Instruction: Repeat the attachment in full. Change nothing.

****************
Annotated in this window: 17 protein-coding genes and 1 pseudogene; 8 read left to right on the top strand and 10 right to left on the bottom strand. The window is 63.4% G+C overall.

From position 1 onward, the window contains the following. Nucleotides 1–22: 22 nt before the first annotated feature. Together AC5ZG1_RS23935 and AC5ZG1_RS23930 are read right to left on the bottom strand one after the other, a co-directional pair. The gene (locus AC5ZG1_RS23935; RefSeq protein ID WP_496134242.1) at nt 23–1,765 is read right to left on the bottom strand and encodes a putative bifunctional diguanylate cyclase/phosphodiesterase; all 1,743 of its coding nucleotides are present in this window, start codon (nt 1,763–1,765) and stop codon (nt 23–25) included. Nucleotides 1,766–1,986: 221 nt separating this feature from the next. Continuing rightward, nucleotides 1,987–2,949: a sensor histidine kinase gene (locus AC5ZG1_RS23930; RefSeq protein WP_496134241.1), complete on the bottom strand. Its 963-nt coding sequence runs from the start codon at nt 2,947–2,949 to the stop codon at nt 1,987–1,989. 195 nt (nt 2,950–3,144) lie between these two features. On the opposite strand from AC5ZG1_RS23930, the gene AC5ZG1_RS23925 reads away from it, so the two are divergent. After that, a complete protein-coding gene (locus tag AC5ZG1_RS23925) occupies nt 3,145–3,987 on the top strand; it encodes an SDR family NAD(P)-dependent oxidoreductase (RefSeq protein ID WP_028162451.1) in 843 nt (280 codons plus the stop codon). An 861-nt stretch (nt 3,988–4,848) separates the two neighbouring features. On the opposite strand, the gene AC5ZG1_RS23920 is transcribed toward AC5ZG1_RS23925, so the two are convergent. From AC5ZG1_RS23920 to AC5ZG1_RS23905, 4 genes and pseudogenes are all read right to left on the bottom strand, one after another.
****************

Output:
Annotated in this window: 17 protein-coding genes and 1 pseudogene; 8 read left to right on the top strand and 10 right to left on the bottom strand. The window is 63.4% G+C overall.

From position 1 onward, the window contains the following. Nucleotides 1–22: 22 nt before the first annotated feature. Together AC5ZG1_RS23935 and AC5ZG1_RS23930 are read right to left on the bottom strand one after the other, a co-directional pair. The gene (locus AC5ZG1_RS23935; RefSeq protein ID WP_496134242.1) at nt 23–1,765 is read right to left on the bottom strand and encodes a putative bifunctional diguanylate cyclase/phosphodiesterase; all 1,743 of its coding nucleotides are present in this window, start codon (nt 1,763–1,765) and stop codon (nt 23–25) included. Nucleotides 1,766–1,986: 221 nt separating this feature from the next. Continuing rightward, nucleotides 1,987–2,949: a sensor histidine kinase gene (locus AC5ZG1_RS23930; RefSeq protein WP_496134241.1), complete on the bottom strand. Its 963-nt coding sequence runs from the start codon at nt 2,947–2,949 to the stop codon at nt 1,987–1,989. 195 nt (nt 2,950–3,144) lie between these two features. On the opposite strand from AC5ZG1_RS23930, the gene AC5ZG1_RS23925 reads away from it, so the two are divergent. After that, a complete protein-coding gene (locus tag AC5ZG1_RS23925) occupies nt 3,145–3,987 on the top strand; it encodes an SDR family NAD(P)-dependent oxidoreductase (RefSeq protein ID WP_028162451.1) in 843 nt (280 codons plus the stop codon). An 861-nt stretch (nt 3,988–4,848) separates the two neighbouring features. On the opposite strand, the gene AC5ZG1_RS23920 is transcribed toward AC5ZG1_RS23925, so the two are convergent. From AC5ZG1_RS23920 to AC5ZG1_RS23905, 4 genes and pseudogenes are all read right to left on the bottom strand, one after another.